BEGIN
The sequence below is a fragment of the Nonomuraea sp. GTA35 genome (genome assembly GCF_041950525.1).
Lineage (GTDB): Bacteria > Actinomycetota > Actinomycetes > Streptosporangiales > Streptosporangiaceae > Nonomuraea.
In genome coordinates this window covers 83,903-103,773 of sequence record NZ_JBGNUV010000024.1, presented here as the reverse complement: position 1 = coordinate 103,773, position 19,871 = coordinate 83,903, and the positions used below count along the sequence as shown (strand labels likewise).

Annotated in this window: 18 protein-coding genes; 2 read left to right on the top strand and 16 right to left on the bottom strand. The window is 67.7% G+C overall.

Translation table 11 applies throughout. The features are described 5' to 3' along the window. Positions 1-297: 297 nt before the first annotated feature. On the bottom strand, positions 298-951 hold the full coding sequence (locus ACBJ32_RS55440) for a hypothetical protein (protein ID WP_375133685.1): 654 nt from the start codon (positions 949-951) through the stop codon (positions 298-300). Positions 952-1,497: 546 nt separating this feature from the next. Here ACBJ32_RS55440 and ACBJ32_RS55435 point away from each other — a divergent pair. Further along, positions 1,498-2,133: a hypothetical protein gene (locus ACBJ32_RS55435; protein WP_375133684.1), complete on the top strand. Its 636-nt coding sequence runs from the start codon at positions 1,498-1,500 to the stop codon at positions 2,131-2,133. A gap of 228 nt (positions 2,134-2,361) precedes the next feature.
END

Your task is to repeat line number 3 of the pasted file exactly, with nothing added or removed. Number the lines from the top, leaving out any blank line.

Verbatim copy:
In genome coordinates this window covers 83,903-103,773 of sequence record NZ_JBGNUV010000024.1, presented here as the reverse complement: position 1 = coordinate 103,773, position 19,871 = coordinate 83,903, and the positions used below count along the sequence as shown (strand labels likewise).